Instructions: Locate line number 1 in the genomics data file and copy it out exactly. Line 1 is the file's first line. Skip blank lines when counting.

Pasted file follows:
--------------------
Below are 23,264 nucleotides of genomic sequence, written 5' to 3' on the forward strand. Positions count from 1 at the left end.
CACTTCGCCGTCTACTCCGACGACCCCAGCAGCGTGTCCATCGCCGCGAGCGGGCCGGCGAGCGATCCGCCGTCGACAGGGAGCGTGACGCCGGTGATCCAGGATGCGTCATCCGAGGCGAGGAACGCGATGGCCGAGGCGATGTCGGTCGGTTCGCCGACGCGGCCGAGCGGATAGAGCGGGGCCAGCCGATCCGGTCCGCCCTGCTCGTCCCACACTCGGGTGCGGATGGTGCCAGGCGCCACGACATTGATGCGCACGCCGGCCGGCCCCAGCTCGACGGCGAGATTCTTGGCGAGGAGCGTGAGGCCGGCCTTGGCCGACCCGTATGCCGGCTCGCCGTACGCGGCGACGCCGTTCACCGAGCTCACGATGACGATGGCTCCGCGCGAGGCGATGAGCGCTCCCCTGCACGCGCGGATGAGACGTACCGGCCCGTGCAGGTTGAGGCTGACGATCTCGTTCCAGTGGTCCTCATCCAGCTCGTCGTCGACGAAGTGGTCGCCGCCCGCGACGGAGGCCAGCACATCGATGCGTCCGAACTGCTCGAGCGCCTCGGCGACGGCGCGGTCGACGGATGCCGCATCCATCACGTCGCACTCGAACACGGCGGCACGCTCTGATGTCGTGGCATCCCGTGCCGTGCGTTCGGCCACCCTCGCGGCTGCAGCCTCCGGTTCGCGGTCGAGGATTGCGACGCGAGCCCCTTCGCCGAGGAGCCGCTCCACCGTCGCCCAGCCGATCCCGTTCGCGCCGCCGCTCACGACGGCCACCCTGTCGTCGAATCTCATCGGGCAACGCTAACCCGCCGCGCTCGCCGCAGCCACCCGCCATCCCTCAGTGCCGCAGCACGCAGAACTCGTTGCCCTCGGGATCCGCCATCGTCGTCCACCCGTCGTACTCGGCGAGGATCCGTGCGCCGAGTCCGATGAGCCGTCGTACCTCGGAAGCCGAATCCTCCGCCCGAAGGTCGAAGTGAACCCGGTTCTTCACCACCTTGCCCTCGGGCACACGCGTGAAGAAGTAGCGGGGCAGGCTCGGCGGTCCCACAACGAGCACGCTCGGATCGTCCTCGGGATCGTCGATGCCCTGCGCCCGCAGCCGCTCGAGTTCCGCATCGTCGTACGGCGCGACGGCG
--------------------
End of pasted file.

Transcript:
Below are 23,264 nucleotides of genomic sequence, written 5' to 3' on the forward strand. Positions count from 1 at the left end.